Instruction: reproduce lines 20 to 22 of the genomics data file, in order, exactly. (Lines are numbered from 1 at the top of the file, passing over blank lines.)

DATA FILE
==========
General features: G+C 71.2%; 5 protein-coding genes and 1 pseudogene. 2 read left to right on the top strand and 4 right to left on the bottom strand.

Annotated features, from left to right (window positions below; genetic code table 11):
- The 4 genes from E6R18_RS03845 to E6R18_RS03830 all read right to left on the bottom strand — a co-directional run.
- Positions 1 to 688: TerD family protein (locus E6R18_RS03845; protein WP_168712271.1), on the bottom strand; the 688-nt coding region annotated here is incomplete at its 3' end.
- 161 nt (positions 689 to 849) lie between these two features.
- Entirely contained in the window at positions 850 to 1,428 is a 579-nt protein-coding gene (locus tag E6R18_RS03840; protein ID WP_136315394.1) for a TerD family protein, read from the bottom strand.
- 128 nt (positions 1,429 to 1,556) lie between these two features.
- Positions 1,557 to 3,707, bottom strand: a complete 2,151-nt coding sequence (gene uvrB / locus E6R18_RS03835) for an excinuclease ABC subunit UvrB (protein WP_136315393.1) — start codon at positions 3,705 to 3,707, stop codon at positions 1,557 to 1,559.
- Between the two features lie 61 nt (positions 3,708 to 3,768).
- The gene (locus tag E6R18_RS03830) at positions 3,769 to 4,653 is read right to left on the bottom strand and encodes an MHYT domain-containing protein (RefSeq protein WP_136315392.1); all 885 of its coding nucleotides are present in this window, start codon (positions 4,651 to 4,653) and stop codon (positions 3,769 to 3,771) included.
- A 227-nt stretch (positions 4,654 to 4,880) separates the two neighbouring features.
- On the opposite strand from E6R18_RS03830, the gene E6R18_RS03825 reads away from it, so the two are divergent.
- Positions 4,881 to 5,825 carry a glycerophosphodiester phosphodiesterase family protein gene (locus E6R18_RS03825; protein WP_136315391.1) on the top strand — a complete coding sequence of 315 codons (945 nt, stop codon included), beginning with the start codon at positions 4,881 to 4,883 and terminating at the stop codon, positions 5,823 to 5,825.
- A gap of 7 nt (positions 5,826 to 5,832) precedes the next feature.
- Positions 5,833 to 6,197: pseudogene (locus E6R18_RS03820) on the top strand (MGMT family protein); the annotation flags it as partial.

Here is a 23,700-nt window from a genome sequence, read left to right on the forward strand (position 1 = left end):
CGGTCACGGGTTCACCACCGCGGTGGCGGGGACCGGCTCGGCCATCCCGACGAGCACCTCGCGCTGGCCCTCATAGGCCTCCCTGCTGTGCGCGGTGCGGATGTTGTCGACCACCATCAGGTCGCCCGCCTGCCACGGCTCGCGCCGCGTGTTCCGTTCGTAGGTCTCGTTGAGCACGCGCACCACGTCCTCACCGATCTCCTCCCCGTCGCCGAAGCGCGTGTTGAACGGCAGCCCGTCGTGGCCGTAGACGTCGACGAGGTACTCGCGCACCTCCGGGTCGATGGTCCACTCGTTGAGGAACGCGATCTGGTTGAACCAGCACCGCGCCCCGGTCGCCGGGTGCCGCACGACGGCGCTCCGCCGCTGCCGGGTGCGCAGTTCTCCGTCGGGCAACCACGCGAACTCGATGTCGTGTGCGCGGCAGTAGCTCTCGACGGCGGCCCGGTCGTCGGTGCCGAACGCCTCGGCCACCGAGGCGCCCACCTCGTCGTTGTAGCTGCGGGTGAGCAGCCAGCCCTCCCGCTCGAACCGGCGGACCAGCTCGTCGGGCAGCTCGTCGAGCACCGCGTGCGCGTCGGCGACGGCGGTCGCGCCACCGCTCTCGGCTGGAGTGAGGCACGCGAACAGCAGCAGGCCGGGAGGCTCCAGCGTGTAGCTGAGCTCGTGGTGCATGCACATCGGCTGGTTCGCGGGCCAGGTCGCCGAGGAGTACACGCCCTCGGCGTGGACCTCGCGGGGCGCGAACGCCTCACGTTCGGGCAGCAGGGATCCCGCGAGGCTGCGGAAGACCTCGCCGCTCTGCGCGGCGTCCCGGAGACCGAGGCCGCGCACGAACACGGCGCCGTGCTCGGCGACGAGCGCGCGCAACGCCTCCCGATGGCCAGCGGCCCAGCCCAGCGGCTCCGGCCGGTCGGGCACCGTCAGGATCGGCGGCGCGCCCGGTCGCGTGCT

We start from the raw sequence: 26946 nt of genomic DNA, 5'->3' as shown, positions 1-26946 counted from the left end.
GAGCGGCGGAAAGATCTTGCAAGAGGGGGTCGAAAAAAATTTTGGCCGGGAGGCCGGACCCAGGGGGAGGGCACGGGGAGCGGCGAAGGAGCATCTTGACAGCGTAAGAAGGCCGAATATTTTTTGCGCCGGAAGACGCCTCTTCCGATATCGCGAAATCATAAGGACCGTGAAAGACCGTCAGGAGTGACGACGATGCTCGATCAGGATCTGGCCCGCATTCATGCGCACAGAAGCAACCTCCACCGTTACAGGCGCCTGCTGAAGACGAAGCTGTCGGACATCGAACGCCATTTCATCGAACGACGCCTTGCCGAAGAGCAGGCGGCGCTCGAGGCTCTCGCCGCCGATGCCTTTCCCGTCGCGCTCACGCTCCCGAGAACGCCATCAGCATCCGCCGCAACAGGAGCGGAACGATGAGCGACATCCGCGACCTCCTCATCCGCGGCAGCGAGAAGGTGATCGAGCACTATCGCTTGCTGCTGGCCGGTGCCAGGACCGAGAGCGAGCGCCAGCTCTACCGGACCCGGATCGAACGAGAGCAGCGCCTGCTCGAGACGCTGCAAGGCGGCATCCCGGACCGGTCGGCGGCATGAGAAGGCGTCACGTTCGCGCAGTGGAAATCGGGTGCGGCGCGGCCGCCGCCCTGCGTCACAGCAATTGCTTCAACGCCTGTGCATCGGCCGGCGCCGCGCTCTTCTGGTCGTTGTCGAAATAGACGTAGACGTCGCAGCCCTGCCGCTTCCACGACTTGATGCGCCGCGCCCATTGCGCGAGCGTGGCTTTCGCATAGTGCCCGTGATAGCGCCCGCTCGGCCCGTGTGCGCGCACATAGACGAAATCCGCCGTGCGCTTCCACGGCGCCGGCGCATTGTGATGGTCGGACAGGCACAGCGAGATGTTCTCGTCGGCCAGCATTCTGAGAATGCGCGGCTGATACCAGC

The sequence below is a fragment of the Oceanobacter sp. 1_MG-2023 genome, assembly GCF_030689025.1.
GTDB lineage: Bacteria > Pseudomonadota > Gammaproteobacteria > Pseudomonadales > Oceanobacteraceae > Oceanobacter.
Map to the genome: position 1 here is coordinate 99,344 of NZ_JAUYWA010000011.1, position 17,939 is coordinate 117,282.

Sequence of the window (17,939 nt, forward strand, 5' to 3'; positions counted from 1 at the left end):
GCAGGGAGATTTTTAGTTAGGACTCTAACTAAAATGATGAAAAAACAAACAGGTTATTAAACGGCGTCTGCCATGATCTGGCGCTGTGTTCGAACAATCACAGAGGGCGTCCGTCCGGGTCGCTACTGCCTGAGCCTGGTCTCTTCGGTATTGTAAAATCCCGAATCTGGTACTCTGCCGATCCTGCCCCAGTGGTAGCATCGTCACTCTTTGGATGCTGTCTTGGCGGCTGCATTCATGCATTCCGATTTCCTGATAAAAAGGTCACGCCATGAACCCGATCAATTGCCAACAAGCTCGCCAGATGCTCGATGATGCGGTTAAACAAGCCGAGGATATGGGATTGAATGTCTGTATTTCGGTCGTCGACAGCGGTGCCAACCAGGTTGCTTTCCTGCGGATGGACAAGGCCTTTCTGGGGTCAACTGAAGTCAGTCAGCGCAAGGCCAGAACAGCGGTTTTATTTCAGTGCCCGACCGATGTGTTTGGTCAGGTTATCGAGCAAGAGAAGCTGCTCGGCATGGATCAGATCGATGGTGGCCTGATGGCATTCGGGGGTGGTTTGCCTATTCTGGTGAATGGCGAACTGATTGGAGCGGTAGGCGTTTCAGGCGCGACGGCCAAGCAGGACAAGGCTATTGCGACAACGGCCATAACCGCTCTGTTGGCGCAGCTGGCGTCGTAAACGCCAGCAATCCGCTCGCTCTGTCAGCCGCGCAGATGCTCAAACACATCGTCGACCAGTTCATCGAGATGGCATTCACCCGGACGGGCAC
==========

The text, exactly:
The sequence below is a fragment of the Oceanobacter sp. 1_MG-2023 genome, assembly GCF_030689025.1.
GTDB lineage: Bacteria > Pseudomonadota > Gammaproteobacteria > Pseudomonadales > Oceanobacteraceae > Oceanobacter.
Map to the genome: position 1 here is coordinate 99,344 of NZ_JAUYWA010000011.1, position 17,939 is coordinate 117,282.